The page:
Virtue of pride: policy of doing your best

According to conventional morality, pride is a sin. According to Aristotle, it is the crown of all virtues. While conventional morality condemns pride, it holds humility as a virtue. We should be humble and recognize that individual accomplishments are really due to collective efforts or divine grace and not feel false pride for what we have achieved. Aristotle, on the other hand, viewed pride as the essential motivator for developing a good character and living a good life.

I am with Aristotle: pride is an important virtue—because it helps us to be the best we can be and to lead happy, productive lives. Pride is not merely a feeling we have from having done a good job. As a virtue it means the policy of doing one’s best. (Tara Smith has an excellent discussion of this in her book, The Virtuous Egoist: Ayn Rand’s Normative Ethics).

Doing one’s best is not a moral duty we owe others. Instead, we should strive to do our best because our thriving and happiness depend on it. Doing our best helps us achieve values—it is egoistic. We develop our skills and talents and enhance our careers and financial well-being, and we practice other virtues such as honesty and integrity that help us achieve values in all realms of life.

Ayn Rand saw the virtue of pride as moral ambitiousness, which motivates us to practice moral virtues, not for their own sake, but because they help us reach our values. Pride is a selfish virtue because it is based on an evaluation: “My life is important and I deserve to be happy.”

But all values, including self-esteem, must be earned. It can only be earned by striving to do our best—by adopting the policy of doing our best, in any endeavor we choose.

Doing our best means striving to apply the six other basic egoist virtues (rationality, independence, integrity, honesty, justice, productiveness) in our daily life.  But since these virtues derive from rationality, Ayn Rand summarized pride as “unbreached rationality.” In other words, doing our best depends on adhering to reality and thinking logically to solve any problem we encounter and to reach goals we set for ourselves.

Pride matters also in business. It is a significant motivating force that is sometimes most visible in its absence. We have all had encounters with companies where employees, at least some, are not practising pride. This manifests in lack of customer service or poor products. Such employees do not care about their work or your experience as a customer; they are there to “serve time” and get their paycheck, and generally demonstrate incompetence and negligence.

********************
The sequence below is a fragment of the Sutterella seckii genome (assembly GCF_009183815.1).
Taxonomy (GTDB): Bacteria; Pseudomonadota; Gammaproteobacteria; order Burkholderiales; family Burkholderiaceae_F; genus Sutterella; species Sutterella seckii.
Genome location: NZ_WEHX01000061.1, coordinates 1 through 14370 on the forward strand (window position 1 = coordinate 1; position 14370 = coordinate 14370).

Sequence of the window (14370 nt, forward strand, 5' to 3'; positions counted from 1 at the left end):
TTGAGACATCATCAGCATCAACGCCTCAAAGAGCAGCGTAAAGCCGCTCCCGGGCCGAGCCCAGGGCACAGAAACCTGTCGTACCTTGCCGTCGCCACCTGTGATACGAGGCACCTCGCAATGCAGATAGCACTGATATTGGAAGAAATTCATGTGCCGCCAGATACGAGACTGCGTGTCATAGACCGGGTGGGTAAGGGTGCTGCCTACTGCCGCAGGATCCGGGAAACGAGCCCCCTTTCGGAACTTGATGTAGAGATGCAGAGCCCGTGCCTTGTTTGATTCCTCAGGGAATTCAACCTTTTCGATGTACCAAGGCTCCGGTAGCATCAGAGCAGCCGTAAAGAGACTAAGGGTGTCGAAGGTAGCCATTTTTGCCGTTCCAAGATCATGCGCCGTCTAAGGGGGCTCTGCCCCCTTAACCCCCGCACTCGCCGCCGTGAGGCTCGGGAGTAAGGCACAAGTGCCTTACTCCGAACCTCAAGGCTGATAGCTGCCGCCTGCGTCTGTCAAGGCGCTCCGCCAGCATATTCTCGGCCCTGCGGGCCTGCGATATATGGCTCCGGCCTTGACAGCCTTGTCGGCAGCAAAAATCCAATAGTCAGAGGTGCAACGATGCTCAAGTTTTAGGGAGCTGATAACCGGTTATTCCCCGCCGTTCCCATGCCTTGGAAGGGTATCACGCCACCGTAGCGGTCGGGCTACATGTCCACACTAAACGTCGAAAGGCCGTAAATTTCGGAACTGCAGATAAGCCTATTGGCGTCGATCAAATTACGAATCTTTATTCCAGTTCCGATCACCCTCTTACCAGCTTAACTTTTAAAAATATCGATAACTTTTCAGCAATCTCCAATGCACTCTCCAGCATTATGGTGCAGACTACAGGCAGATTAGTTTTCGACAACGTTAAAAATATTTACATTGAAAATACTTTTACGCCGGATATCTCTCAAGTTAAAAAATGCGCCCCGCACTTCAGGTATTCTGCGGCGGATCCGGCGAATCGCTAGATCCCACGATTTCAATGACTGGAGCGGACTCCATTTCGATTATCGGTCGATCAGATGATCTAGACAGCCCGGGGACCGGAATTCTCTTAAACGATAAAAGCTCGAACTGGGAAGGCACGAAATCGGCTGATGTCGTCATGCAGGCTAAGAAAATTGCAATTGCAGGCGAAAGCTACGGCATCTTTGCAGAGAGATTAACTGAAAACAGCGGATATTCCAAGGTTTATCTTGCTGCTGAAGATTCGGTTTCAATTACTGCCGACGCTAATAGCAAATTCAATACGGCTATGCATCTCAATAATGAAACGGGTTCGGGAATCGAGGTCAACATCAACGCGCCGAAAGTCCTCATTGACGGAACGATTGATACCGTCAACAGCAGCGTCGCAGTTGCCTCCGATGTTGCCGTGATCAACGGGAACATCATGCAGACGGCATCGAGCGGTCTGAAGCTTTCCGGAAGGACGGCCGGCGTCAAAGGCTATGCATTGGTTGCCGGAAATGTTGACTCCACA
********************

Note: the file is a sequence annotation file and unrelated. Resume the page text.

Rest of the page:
Fortunately, there are also companies where employees go out of their way to provide great customer service. And many offer well-designed and well-made products. Such companies are also the ones that outperform their rivals in competitive markets. They and their employees exemplify the policy of doing one’s best.

Many companies (and people) fall somewhere in between the lack of pride and embracing it. They have either failed to recognize its importance or to adopt it as an important guiding principle, or both.

To encourage employees to do their best requires that management first shows why practising pride is in employees’ self-interest. If they perform better, so will the company, which means more secure employment and opportunities for advancement and better compensation.

Equally important, engaging in a job and doing it well is a much better source of satisfaction than going through the motions of a job and putting in a minimum effort. But management also has to follow through by ensuring that employees are trained to do their jobs properly and recognized for their accomplishments and rewarded financially.

Embracing pride at work develops more motivated and productive employees who require less supervision. It also leads to better products and customer service, and more wealth creation.

Embracing pride as the policy of doing our best in all areas of life leads to values: thriving and happiness.


Originally posted 28 April 2014

Photo credit: Max Pixel



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Jaana Woiceshyn teaches business ethics and competitive strategy at the Haskayne School of Business, University of Calgary, Canada. She has lectured and conducted seminars on business ethics to undergraduate, MBA and Executive MBA students, and to various corporate audiences for over 20 years both in Canada and abroad. Before earning her Ph.D. from the Wharton School of Business, University of Pennsylvania, she helped turn around a small business in Finland and worked for a consulting firm in Canada. Jaana’s research on technological change and innovation, value creation by business, executive decision-making, and business ethics has been published in various academic and professional journals and books. “How to Be Profitable and Moral” is her first solo-authored book.


  1. Indeed.

    People need a set of principles to guide their work. It’s the leader’s job to select great people and point them in the right direction – integrity, honestly servicing honest customers who will pay for the product or service, efficiency with quality, …. OTOH, politicking rots a business – creates distrust and fosters looking inward instead of out at reality (at te customer).

    I am particularly concerned about licensed professionals who do not know how to administer their business. I recently pointed a dentist to Branch Bank and Trust’s ‘culture’ document, after his staff forgot to tell me something important.

    ‘Operational Quality’ is uncommon.

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